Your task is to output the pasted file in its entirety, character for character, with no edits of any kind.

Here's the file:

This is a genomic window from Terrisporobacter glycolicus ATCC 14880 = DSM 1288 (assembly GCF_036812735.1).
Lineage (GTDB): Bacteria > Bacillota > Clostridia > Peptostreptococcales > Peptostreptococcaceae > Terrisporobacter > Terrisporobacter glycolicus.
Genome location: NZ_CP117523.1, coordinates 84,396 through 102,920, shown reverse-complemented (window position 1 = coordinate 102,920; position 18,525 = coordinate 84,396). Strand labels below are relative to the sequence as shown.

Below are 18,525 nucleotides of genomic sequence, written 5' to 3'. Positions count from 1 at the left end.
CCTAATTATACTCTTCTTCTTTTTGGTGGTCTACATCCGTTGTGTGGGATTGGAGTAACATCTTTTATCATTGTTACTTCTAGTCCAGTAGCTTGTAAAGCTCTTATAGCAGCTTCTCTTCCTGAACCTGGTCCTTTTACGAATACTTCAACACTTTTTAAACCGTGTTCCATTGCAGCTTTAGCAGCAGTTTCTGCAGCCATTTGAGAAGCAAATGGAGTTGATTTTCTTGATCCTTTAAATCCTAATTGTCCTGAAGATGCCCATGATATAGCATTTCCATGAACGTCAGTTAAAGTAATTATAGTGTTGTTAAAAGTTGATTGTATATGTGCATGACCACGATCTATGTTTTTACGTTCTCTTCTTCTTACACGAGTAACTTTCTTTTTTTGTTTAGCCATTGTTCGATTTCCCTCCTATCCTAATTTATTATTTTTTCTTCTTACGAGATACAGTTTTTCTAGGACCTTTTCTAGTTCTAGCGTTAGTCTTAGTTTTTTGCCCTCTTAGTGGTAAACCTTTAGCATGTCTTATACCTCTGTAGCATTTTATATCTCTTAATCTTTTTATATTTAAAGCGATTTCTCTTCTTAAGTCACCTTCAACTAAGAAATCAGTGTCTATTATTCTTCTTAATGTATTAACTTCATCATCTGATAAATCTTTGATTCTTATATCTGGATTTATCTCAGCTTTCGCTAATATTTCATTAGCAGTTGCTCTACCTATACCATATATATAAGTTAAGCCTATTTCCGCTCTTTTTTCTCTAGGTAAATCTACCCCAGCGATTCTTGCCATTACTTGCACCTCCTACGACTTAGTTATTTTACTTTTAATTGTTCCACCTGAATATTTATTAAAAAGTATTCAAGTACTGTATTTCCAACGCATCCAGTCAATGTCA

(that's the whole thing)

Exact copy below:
This is a genomic window from Terrisporobacter glycolicus ATCC 14880 = DSM 1288 (assembly GCF_036812735.1).
Lineage (GTDB): Bacteria > Bacillota > Clostridia > Peptostreptococcales > Peptostreptococcaceae > Terrisporobacter > Terrisporobacter glycolicus.
Genome location: NZ_CP117523.1, coordinates 84,396 through 102,920, shown reverse-complemented (window position 1 = coordinate 102,920; position 18,525 = coordinate 84,396). Strand labels below are relative to the sequence as shown.

Below are 18,525 nucleotides of genomic sequence, written 5' to 3'. Positions count from 1 at the left end.
CCTAATTATACTCTTCTTCTTTTTGGTGGTCTACATCCGTTGTGTGGGATTGGAGTAACATCTTTTATCATTGTTACTTCTAGTCCAGTAGCTTGTAAAGCTCTTATAGCAGCTTCTCTTCCTGAACCTGGTCCTTTTACGAATACTTCAACACTTTTTAAACCGTGTTCCATTGCAGCTTTAGCAGCAGTTTCTGCAGCCATTTGAGAAGCAAATGGAGTTGATTTTCTTGATCCTTTAAATCCTAATTGTCCTGAAGATGCCCATGATATAGCATTTCCATGAACGTCAGTTAAAGTAATTATAGTGTTGTTAAAAGTTGATTGTATATGTGCATGACCACGATCTATGTTTTTACGTTCTCTTCTTCTTACACGAGTAACTTTCTTTTTTTGTTTAGCCATTGTTCGATTTCCCTCCTATCCTAATTTATTATTTTTTCTTCTTACGAGATACAGTTTTTCTAGGACCTTTTCTAGTTCTAGCGTTAGTCTTAGTTTTTTGCCCTCTTAGTGGTAAACCTTTAGCATGTCTTATACCTCTGTAGCATTTTATATCTCTTAATCTTTTTATATTTAAAGCGATTTCTCTTCTTAAGTCACCTTCAACTAAGAAATCAGTGTCTATTATTCTTCTTAATGTATTAACTTCATCATCTGATAAATCTTTGATTCTTATATCTGGATTTATCTCAGCTTTCGCTAATATTTCATTAGCAGTTGCTCTACCTATACCATATATATAAGTTAAGCCTATTTCCGCTCTTTTTTCTCTAGGTAAATCTACCCCAGCGATTCTTGCCATTACTTGCACCTCCTACGACTTAGTTATTTTACTTTTAATTGTTCCACCTGAATATTTATTAAAAAGTATTCAAGTACTGTATTTCCAACGCATCCAGTCAATGTCA